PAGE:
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The Rock, the Hard Place and the Man in the Middle

As 'an Arab American Who Grew Up Delivering Poultry for a Rabbi,' San Diego-Area Congressman Darrell Issa Is Facing a Telling Post-Sept. 11 Political Dilemma: 'So Who Am I?'

September 01, 2002|FAYE FIORE | Faye Fiore is a Times staff writer based in Washington, D.C.

Darrell Isa is stuck in his silver Lxus on the rain-slicked streets of Washington, D.C., an hour late. A crowd has gathered around vegetarian grape leaves and pumpkin-filled kebabs at the Egyptian embassy, waiting to hear a few words from the distinguished gentleman from California. He is one of the lone Arab American voices in a decidedly pro-Israel Congress, a 48-year-old car alarm millionaire who never held public office before he was sworn in 20 months ago as the Republican from Vista. He has no seniority and therefore no clout--49th most junior congressman in California's delegation of 52. But his Lebanese lineage makes him one of a half-dozen Arab Americans in Congress, one of the most politically powerful members of a politically powerless minority.

It is an odd mantle for a kid who grew up in the Jewish section of Cleveland Heights, down the street from the Taylor Road Synagogue. He knows more words of Yiddish than Arabic. His Boy Scout troop observed Saturday services on camping trips. So Arab-in-Residence is not the job Issa envisioned two years ago when he made a run at the House of Representatives, campaigning as a loyal law-and-order conservative, not a Lebanese Christian.

But the evils of Sept. 11 had a way of remapping everyone's destiny. In Issa's case, it gave him an identity he never asked for. The handsome lawmaker, dark-haired and swarthy-complexioned, found himself barred from an Air France flight to the Middle East after 19 hijackers with similar dark hair and swarthy complexions made racial profiling a national pastime. Weeks later, his district office on the fringes of peaceful San Diego turned up as a target in an alleged bomb plot by the radical Jewish Defense League. The Arab American community, desperate for sympathetic ears in high places, is courting him mightily to champion its cause. They crave a lawmaker who knows what it feels like to be viewed suspiciously by passengers on an airline flight.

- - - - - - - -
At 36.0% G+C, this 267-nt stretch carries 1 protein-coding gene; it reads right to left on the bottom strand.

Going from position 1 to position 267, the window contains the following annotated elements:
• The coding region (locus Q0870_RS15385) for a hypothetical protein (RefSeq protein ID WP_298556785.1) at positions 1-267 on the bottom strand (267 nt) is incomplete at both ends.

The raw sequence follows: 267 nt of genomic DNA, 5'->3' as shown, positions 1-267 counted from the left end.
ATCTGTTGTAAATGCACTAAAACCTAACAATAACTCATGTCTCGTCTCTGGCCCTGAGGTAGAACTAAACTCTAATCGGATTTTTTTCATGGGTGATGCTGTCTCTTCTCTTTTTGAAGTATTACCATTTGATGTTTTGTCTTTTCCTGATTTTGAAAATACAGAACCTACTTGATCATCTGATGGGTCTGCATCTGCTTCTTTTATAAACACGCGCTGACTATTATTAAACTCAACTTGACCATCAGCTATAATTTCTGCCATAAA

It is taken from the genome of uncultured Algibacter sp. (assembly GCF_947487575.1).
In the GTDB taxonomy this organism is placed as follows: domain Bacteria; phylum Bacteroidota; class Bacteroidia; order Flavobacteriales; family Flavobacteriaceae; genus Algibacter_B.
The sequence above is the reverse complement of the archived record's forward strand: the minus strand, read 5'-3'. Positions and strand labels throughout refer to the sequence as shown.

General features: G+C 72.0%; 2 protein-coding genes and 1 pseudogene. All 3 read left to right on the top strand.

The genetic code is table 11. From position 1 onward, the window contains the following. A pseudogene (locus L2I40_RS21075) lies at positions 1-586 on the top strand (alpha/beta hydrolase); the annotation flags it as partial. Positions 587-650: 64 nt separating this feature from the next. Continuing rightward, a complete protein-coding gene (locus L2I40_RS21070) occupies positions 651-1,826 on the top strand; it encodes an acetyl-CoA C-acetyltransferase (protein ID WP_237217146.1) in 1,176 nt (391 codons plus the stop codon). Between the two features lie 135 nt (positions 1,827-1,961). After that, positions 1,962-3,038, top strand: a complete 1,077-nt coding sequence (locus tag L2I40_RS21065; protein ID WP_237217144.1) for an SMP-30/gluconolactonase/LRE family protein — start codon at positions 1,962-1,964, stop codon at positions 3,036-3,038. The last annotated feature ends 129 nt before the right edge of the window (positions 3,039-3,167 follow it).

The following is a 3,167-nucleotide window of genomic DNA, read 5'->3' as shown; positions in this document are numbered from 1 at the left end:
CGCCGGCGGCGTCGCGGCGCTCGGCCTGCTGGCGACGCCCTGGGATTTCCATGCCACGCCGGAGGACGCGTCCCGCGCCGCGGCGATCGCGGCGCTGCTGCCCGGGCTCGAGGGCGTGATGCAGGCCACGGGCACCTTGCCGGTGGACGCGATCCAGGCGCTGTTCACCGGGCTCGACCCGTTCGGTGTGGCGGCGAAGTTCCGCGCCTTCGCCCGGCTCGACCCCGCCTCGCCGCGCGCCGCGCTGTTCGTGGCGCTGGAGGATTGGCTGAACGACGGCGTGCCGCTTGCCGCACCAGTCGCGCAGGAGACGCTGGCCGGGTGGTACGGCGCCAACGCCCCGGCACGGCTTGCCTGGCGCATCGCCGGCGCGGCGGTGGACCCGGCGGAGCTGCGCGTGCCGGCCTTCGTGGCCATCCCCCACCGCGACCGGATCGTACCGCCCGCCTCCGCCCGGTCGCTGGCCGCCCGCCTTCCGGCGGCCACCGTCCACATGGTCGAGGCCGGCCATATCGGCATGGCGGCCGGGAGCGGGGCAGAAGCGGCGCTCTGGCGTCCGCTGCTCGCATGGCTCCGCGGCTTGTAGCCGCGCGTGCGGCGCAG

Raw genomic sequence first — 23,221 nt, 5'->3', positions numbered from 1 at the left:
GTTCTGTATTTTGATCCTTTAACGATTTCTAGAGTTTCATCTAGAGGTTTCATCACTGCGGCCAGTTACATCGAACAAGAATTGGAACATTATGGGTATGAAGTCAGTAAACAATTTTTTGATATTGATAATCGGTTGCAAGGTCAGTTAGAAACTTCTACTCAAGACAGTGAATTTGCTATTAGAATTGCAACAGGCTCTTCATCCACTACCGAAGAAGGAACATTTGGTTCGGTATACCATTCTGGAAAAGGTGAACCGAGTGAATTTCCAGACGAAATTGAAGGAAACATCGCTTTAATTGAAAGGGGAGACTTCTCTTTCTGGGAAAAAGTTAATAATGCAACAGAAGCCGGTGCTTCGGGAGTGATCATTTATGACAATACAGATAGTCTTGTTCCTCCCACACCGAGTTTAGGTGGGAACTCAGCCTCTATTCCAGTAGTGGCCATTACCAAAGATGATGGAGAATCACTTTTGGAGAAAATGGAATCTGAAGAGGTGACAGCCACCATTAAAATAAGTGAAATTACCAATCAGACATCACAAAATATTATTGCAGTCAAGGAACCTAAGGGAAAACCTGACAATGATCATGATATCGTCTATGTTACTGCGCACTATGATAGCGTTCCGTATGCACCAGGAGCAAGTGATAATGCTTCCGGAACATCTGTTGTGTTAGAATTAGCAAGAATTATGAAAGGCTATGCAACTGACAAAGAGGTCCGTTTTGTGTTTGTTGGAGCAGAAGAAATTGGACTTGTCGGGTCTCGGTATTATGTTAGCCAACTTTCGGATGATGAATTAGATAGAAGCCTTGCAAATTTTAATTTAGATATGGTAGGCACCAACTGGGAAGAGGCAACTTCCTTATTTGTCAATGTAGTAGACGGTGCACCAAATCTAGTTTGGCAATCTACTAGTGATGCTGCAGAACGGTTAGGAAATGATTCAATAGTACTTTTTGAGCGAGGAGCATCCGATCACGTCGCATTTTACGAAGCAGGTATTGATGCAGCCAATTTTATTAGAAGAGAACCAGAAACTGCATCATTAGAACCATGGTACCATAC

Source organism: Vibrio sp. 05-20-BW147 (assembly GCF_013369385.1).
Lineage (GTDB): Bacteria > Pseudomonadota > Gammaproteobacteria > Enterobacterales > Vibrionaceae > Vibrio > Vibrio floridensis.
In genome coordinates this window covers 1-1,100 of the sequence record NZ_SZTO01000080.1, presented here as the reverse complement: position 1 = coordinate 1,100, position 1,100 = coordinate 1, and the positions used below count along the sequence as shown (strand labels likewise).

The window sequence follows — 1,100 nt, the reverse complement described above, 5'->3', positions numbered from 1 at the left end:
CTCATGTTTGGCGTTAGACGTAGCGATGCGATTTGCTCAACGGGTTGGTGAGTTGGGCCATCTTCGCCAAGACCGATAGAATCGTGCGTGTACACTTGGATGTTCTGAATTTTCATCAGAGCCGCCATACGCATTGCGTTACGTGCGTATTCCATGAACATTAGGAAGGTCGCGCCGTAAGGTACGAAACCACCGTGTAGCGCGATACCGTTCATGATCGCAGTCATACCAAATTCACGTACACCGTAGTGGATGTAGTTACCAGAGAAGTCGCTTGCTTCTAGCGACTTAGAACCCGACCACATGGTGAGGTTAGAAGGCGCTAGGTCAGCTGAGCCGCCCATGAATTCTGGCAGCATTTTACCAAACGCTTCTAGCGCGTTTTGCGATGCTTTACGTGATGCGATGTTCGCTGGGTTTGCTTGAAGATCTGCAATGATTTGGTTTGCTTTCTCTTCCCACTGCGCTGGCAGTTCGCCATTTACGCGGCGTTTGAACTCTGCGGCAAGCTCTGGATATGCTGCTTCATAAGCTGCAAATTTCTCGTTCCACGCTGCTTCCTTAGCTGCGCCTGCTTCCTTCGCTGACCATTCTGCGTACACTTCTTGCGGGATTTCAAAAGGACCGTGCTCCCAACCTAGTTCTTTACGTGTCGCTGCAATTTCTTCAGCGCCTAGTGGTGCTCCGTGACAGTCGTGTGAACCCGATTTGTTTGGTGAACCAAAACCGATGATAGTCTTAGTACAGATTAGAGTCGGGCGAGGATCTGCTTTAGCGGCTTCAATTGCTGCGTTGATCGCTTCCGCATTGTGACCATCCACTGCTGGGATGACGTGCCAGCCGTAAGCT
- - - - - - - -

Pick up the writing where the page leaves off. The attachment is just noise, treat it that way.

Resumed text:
So Issa assumes he is headed for welcoming arms as he drives in a warm rain this June night to a reception hosted by the American-Arab Anti-Discrimination Committee. He thinks he is going to get some sort of award. Instead, he gets a grilling.

"Arabs are being attacked, isn't now the time for legislation more than ever?" demands Ban Al-Wardi, a young Los Angeles attorney disappointed in the congressman's refusal to press for laws against Arab hate crimes.

"The fact is, if not for the leadership of the president, the American people might be willing to lock up Arabs the way they did the Japanese," Issa responds with tepid restraint, sounding more like a dispassionate pundit than a man who has felt the sting of ethnic prejudice.

The young woman is exasperated. Where is his outrage? Her friends and family endorsed Issa's candidacy, brought him into their homes for fund-raisers and meet-and-greets, figuring they had found a comrade in the fight for Arab justice. In Arabic, after all, "Issa" means "Jesus"--but from his perch in Washington, he has hardly acted the role of savior. "A lot of people in California supported him because he made himself out to be a leader for the Arab American community. But he is not willing to be a leader," she later fumes. "It's sad. The only difference he has made is a negative difference."

Issa pops open a Diet Pepsi and moves on to the next gaggle of guests. Every fourth person in the room seems somehow disappointed that his thinking is not "more Arab." If you didn't know it from his roots, they complain, you wouldn't know it from his record.

But to call Issa Arab American seems a stretch of the ethnic imagination. It's a label that even he questions. He likes to think of himself as an honest broker, not a standard-bearer. Whatever Jesse Jackson is to black Americans, whatever Cesar Chavez was to Latinos, Darrell Issa will never be to his Arab American brethren. He is working inside Washington, and that is not how inside Washington works. The watchwords there are capitulation and compromise. The freshman creed: lay low, don't do anything stupid, get yourself reelected.

But after the terror attacks, Issa found himself with a surname that opened doors in the Middle East. Perhaps it was freshman naivete or an ego swollen by corporate success that led him to believe he could make a difference, but he decided his calling was to help broker peace in the Middle East. His only credentials were the accident of his ethnicity and the neighborhood in which he happened to grow up. Sympathetic to two intractable sides, he took the middle ground. The result: The Arab camp is consistently disappointed that he's not more bullish; the Israeli camp is consistently surprised.

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